The primary activity for everyone accessing a webpage is to navigate it and read it.
- Don't impede or replicate browser controls
- Headings and labels benefit users of assistive technology
- Breadcrumbs can orient users who navigate into deep pages (generally, pages that require four+ clicks to access from the homepage)
- Creating patterns across webpages orients users
The primary activity for everyone accessing a webpage is to navigate it and read it. Designing for people without disabilities is enough of a challenge without the added challenge of including accessibility requirements. One advantage of designing with accessibility in mind is that making a site accessible helps with usability more generally, since so much is improved when people with disabilities have been catered for.
Labels and landmarks aid navigation
For people with disabilities, the use of labels for form elements and controls supports their access to the same information provided visually to other users. Anything that requires their attention, like a form, leads somewhere else, like a link, or is a control, like a play button on a media player is easier to find if it has a clear and meaningful label. Additionally, like a memorable journey, a webpage should have obvious landmarks, obvious to everyone. It's great if a design has clear visual landmarks, but it also needs to have those same landmarks available to people with disabilities. This is true for all types of websites.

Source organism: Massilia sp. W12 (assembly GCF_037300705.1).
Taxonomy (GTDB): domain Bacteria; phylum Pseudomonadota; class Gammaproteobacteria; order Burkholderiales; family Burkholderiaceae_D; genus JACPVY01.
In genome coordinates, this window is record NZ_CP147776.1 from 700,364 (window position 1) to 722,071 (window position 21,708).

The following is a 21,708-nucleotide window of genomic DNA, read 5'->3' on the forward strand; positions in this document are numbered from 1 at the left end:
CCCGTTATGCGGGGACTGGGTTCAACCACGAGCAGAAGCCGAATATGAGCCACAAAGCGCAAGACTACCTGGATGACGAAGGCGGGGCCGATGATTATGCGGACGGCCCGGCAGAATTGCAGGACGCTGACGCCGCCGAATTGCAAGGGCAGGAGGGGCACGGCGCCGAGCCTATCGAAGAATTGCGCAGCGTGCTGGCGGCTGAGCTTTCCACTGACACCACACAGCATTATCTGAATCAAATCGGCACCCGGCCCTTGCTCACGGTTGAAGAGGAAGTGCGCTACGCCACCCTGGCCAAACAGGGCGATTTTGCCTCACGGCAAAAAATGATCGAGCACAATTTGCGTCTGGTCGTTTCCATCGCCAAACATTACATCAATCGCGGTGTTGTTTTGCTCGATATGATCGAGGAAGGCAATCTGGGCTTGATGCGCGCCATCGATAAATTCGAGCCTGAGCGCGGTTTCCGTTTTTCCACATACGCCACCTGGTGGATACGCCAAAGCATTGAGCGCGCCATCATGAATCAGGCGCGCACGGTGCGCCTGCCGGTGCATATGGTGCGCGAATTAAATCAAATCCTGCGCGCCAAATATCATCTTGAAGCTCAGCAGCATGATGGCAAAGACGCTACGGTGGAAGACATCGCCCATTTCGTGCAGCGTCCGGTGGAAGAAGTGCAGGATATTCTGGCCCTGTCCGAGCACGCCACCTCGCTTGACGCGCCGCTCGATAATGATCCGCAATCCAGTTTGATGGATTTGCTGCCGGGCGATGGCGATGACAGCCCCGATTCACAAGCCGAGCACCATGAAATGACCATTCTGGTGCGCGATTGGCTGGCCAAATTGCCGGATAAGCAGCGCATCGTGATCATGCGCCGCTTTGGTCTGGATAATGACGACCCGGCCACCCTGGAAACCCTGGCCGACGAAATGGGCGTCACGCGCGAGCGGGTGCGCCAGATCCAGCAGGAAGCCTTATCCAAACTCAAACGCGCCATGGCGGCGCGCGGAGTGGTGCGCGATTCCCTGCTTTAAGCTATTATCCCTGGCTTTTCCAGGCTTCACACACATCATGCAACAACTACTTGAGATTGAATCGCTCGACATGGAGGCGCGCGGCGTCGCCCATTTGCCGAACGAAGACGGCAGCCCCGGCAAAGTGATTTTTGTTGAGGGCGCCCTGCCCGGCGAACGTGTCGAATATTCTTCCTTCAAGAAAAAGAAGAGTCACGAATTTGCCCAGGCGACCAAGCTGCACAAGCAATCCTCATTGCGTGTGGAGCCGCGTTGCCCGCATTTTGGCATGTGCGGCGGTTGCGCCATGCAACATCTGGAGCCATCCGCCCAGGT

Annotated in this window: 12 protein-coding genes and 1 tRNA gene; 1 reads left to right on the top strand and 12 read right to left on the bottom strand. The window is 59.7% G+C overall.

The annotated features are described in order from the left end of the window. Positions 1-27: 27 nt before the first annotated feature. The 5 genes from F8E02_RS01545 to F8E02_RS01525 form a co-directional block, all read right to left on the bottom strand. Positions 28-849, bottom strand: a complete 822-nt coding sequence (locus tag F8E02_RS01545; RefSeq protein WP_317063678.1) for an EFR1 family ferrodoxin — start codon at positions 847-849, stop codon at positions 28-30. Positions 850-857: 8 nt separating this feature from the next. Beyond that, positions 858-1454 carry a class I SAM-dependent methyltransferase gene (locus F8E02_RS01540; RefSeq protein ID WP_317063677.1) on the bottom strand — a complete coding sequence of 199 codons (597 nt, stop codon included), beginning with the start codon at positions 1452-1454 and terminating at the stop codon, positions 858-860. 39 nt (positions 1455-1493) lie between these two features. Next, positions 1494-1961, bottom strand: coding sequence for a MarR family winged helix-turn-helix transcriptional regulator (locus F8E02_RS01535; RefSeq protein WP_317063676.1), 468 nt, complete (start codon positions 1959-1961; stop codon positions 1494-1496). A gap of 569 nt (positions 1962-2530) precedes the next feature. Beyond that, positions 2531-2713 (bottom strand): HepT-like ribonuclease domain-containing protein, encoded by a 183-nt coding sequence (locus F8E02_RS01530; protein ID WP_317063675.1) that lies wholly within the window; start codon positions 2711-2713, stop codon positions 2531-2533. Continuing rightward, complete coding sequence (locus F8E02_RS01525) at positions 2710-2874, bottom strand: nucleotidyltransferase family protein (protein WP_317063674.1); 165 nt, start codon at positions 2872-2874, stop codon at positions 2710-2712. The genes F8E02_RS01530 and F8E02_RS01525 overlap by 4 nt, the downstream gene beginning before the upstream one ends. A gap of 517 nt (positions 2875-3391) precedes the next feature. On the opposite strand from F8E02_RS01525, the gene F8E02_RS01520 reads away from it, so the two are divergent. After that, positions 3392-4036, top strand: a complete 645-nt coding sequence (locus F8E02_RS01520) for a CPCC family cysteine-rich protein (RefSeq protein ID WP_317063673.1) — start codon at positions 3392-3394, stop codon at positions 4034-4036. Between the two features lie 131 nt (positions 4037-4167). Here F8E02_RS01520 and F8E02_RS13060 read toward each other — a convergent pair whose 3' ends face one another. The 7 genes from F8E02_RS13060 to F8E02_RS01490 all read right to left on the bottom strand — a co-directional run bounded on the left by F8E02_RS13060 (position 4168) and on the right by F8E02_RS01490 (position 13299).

Label tables and applications
Page elements like tables, sections and even threads of text several paragraphs long benefit from landmarks and structure that help a user move through them. Often, for example a user might navigate the headings to gain understanding of the theme or flow of an article. Applications and widgets, any portions of a webpage that the user interacts with without needing to refresh the browser or change the screen substantially also need clear labels for the indicators, controls and descriptions. A mortgage calculator, for example, would need to ensure the inputs, buttons, and resulting calculations are also available to people with disabilities.
Retain browser controls like the "back" button
It is considered unhelpful when websites disable or impede common browser tool, like the "back" function, which allows you to move back through your browsing history. It is acceptable to supplement them, though, like adding a tool to resize text or to easily move back in a multi-page process without losing entered information.